The pulse of life is like this wind in its dynamism and spontaneity. As we live, we try by our plans to guide our life’s course, the wind’s course, by putting structure around it. This degree will lead to this job will lead to this lifestyle will lead to this family will lead to this prestige will lead to this (preferably timely) death.

But the nature of life, like the wind, is that structures cannot really hold it. The decisions we make can surely push us towards desired outcomes; indeed, I believe it would be hard to achieve one’s dreams without plotting and following a path of choices towards those ends. However, many of the decisions we make—and frequently, many freak events or decisions made by others—will push us off our course, not necessarily away from our goals but certainly into unfamiliar territory.

Then, the wise treat life as the willow treats the wind. They flex to abide its unpredictability, and ride the swells of unforeseen externalities to their peak to look & discern their dreams on the horizon and re-chart the path towards those ends. Moreover, as Sun Tzu noted, the wise know that the best-laid plan only lasts until the first arrows leaves its bowstring, and recognize that unanticipated changes should not be seen as threats. Clayton Christensen wrote that the most successful and happiest of us look for opportunity in the unexpected. Thus, at the peak of externality’s swell, the wise look not only where they thought their dreams last were to discern where to head next. They scan the horizon, looking for new opportunities—new challenges to conquer, new love to discover, new inspiration to be had—new destinations.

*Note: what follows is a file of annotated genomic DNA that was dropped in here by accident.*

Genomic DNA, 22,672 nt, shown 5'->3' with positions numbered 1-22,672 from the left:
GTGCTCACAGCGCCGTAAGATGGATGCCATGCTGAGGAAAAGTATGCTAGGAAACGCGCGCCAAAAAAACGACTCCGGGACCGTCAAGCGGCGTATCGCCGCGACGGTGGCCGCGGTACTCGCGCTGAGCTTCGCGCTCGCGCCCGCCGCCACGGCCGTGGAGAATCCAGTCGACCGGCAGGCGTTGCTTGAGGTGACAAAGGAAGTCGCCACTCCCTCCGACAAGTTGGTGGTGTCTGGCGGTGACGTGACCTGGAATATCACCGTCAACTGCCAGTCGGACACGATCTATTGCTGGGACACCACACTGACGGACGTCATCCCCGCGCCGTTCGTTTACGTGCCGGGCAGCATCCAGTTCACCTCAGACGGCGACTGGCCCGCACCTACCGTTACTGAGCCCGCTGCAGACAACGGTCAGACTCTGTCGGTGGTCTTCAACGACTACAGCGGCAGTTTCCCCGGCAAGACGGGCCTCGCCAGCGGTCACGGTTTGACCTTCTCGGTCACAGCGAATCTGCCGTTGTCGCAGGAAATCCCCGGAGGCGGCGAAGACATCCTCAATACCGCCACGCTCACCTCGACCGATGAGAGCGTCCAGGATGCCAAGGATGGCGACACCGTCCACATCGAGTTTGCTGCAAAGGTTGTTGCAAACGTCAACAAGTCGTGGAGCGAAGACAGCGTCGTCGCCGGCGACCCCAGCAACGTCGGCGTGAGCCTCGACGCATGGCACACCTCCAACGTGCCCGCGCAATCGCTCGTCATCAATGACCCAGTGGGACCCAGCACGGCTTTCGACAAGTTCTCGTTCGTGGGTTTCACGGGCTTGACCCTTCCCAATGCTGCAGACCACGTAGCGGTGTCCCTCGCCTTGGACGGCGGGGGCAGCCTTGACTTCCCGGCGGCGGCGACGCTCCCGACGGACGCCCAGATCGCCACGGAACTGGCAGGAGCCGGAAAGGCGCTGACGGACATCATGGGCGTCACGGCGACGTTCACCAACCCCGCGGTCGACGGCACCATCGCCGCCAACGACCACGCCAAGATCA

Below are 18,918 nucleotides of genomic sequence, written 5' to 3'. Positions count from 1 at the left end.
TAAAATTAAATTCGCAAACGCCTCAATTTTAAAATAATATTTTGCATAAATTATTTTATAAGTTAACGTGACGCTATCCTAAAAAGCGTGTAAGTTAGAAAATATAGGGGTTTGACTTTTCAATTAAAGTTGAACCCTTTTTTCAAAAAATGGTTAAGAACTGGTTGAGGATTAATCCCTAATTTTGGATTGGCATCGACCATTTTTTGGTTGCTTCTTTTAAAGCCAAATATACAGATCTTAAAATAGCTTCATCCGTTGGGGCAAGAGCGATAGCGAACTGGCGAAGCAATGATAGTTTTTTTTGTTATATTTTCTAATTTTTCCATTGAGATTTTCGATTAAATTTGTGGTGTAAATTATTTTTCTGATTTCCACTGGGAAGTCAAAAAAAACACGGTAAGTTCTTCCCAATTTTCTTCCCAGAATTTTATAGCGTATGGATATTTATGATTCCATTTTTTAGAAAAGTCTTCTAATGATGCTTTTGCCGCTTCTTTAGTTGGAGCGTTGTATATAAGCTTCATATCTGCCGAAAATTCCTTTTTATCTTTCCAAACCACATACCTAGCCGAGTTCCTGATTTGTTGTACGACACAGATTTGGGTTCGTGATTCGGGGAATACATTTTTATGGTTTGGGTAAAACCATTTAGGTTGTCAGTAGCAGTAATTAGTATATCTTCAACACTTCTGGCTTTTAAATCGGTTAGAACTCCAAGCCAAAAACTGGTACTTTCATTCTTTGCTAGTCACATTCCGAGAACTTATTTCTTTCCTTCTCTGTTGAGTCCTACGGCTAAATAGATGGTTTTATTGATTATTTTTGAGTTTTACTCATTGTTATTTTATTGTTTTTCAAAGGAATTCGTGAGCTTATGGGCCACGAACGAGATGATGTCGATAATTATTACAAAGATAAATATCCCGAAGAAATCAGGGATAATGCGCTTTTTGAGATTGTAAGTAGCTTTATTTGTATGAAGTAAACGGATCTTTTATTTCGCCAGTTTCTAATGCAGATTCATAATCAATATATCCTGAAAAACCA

Traveling is an exercise in riding externalities, positive and negative, and to Christensen’s point, if you ride each wave with an open mind, center yourself in each moment, and ask yourself, “How can I get the most out of this singular period of my existence?” you will discover unexpected blessings under and around the structures you were building to try to guide your journey.

One of the most glaring lessons to this effect is that overbearing timetables have no place in an explorer’s life. That’s not to say that one shouldn’t book a plane ticket home ahead of time to save $500. But it is to say that one should never forego the possibility of trashing that plane ticket if some unforeseen blessing more compelling than anything they could predict begs them to stay longer.

Another lesson is that one should always look down the side streets wherever they are walking. In a literal sense that’s important because, as we saw today in Dar es Salaam, sometimes busses come careening on the sidewalk off of side streets and can maim you if you’re not looking. So that matters.

But in a metaphorical sense, more than anything else, looking down a side street means saying “Hi” to people you don’t know. Because once you say hi, anything can happen. You could end up with your hopes squashed and feelings hurt, and we all know how that feels. Or, two people who you might never have met could become wonderful friends. I’d take the former a million times for one crack at the latter.